I know I know, I haven’t been keeping up with you guys. Honestly, this book is running my life along with extra naps and walks with Naps. So I tried to think about how I could make it up to you and I remembered the ridiculously delicious (as told to me by my lovely taste testers) Jalapeño Stir Fried Pork.
Before the pork, an update on my life. Things have been going really well. As you know I completed my draft, did 2 edit run throughs and sent my book off to my beta readers. Thankfully I have already gotten one copy back and am already dissecting the beta copy and seeing what changes I would like to make. The book, I can’t even believe it, is getting revamped once more. I am moving some things around in the first two chapters and adding new scenes and action into my last chapter.
Why? A few reasons. One is that I know that by the time I got to the end of my book I was tired. I wasn’t tired of my characters, or my story because they are amazing and the universe that they have created in my mind is infinite. Honestly I dream about my characters, I live and breathe them, and they as well as their lives and the books are constantly on my mind. I was just burned out from late nights on the book and early mornings in the kitchen. My first beta confirmed what I already knew – my last chapter needs a little more punch. Luckily, the two weeks I have taken off have given me time to really let my imagination work things out and BOY it has.
Second reason falls to the query research. I have a list of 6 agents I want to send to. During those few weeks I took off physically working on my book I labored on the internet searching for any information on what these agencies are looking for. From interviews to query reviews and articles they have written. I’ve taken notes and realized that there are still some improvements that will make my story better and thusly more appealing to these agents. My research helped me well beyond my query, because it has helped me reflect on my work and see how to improve it. I need it to be as perfect as possible before I send out to agents, so my timeline has shifted and that’s ok. I haven’t pushed it back forever, just for a month. A month can make a big difference.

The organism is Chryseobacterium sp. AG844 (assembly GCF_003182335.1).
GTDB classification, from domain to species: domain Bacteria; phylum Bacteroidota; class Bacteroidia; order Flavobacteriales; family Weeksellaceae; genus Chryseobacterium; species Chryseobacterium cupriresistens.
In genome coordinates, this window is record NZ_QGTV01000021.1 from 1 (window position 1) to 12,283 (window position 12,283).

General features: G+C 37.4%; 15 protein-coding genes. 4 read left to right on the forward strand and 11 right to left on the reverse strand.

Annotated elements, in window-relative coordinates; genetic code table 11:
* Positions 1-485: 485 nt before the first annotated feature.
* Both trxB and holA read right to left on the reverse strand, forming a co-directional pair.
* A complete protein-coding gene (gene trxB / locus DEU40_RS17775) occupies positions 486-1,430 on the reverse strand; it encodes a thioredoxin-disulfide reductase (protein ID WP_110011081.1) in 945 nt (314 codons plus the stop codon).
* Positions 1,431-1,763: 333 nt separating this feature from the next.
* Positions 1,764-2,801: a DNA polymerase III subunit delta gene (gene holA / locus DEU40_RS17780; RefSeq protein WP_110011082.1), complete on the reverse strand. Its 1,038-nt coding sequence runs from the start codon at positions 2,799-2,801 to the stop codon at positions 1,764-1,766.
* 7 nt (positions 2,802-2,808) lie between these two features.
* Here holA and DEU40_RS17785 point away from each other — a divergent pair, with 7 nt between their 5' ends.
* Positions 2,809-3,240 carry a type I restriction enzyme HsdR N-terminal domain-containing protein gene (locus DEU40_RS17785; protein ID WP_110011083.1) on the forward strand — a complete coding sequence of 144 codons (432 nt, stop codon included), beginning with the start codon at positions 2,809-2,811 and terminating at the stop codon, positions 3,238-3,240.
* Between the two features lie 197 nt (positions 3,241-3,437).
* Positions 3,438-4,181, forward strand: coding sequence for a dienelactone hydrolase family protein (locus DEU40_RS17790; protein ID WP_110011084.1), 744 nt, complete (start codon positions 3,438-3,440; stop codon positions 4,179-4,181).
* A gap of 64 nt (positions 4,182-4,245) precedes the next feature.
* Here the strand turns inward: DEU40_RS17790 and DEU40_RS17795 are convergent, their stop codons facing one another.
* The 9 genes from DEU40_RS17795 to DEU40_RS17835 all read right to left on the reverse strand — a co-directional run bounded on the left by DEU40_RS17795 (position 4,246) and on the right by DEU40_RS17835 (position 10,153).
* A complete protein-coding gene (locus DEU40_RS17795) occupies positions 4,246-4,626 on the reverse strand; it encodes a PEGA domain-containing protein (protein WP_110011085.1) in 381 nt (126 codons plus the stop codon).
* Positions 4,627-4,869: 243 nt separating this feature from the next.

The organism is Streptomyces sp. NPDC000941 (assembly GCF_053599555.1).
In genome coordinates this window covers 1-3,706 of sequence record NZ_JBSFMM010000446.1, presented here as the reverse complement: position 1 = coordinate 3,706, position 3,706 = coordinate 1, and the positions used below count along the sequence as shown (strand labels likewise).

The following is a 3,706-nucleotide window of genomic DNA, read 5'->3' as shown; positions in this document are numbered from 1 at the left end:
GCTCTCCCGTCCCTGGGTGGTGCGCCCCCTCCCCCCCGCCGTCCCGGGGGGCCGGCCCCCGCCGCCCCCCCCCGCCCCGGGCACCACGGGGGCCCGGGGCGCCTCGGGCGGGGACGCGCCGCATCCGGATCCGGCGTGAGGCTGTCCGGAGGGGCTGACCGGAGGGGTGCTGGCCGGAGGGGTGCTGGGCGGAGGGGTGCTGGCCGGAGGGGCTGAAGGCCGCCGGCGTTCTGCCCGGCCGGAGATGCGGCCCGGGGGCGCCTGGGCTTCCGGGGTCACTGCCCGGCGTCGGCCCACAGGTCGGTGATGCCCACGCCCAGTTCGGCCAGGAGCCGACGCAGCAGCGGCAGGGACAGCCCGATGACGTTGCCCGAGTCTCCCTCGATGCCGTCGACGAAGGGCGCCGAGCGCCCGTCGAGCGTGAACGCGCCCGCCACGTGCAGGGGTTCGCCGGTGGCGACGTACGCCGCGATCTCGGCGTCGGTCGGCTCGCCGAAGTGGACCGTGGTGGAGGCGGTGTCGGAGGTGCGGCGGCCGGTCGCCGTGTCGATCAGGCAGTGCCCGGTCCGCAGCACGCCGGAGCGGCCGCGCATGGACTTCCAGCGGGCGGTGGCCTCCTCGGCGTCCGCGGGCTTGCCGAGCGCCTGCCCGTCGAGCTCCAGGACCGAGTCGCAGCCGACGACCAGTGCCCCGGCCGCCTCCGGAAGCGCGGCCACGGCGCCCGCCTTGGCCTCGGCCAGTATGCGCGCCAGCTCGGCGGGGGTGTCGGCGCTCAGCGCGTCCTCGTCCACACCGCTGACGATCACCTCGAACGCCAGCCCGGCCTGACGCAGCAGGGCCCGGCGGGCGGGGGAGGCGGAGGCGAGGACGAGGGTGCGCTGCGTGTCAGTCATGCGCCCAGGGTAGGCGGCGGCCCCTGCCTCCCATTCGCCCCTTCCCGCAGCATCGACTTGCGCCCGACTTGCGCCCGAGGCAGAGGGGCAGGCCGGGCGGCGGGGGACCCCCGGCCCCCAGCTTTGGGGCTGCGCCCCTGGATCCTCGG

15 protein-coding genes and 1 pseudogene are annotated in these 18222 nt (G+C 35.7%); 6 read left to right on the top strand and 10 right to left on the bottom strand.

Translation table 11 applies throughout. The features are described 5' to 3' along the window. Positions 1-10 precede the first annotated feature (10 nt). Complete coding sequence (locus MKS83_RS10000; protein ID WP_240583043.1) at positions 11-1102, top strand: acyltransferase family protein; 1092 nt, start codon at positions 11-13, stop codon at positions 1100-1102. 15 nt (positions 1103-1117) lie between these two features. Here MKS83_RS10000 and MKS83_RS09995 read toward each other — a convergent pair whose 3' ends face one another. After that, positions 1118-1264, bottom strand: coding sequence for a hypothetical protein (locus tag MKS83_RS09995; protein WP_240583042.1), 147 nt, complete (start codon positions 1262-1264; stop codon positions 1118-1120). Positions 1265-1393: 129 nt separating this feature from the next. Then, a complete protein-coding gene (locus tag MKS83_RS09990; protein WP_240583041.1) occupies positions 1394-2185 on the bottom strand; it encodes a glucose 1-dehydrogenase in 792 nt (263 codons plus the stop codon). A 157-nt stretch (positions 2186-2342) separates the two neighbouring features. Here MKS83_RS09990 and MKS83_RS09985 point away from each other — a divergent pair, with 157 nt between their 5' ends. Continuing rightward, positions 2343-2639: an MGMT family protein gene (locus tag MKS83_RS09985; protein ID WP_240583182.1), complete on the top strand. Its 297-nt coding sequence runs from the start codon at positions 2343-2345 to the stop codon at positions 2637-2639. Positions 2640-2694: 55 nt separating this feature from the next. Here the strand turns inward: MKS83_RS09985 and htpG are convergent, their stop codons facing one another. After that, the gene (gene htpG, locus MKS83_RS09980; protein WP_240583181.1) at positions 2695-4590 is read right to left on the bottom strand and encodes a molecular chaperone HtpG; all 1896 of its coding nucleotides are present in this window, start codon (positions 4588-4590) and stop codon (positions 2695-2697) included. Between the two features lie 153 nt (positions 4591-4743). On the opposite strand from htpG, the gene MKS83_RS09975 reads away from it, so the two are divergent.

I have also been reading more about Mindy Kaling, who is an amazing writer and comedic actress. I love her for her tenacity and persistence, and how she is unapologetic of how awesome she is. She owns it and she worked hard to be where she is. She has often commented that it was so difficult to find parts that she decided to write them herself. That sounds simple but it took a lot of time and energy but it sure as buns paid off. I love acting and I love writing. I tried the acting route first and found that the parts available weren’t for me. I was too this or not enough that, too ethnic, too curvy, too short, not American enough, thin enough, tall enough, the list goes on. Since I was a little girl I loved writing, and it took me a long time to realize that it is what makes me the happiest. Writing this novel, this trilogy (or longer) is my in to get it all. If people love it as much as I do I can do what Mindy did, and write parts for myself. I have so many ideas and so much to offer, and I am excited for the day I will be able to share them with the world.
Wooh! That was fun. Now for the pork…
This is my take on Asian style pork stir fry. I love taking dishes and adapting them to the latin palate. Using jalapeños, a classic spicy pepper, really helps bring out the sweetness of the bell peppers and onions. The use of pork shoulder is the big ingredient. Used more often for pernil, it is great to find new uses for ingredients you may already have on hand so shaving the pernil for this dish just brings a whole other string of possibilities with this one cut of meat. I love doing that.
Cooking should be fun and easy. To me it shouldn’t involve ingredients that are too exotic or specific. It is all about using what you have in different ways and creating a new plate you can enjoy again and again. Sure it is great fun to experiment with new flavors and textures and ingredients, but for day to day life it is about kicking monotony to the curb and spicing up what you have on hand. And what you have on hand, I assure, is a lot of delicious waiting to happen!
This dish is colorful, flavorful and easy to prepare. Enough said.
In the spirit of the holidays, I am going to share some recipes that I think fit best in Thanksgiving/Christmas/Everyday festivities. This is one of my favorites because it has all the flavor of a Pan de Jamón in a stuffing. You heard me. A stuffing. You’re welcome. Read more…
Hey guys. I know it’s been a while. I will be posting lots of food soon – especially for the holidays. For now, I thought I would do a Ruminations piece. I wrote an article not too long ago about what is has been like being married to my Southern husband. As a first generation lady, and a latina, culture is very important. This article is about how both of our backgrounds have melded together in this past year of marriage. The good, the bad, and the cattywompus! Read more…
Hello everyone! I know it has been a while. I have had a whirlwind month working not the book. Just got back from NY. Was visiting my parents and editing the book before sending it off to agents. I still have to rework my final chapter and finish my queries but so far everything is looking up. I have been hard at work making recipes, and wanted to share a simple and delicious one with you. Yep, it’s Coconut Cream Shortcakes Time! Read more…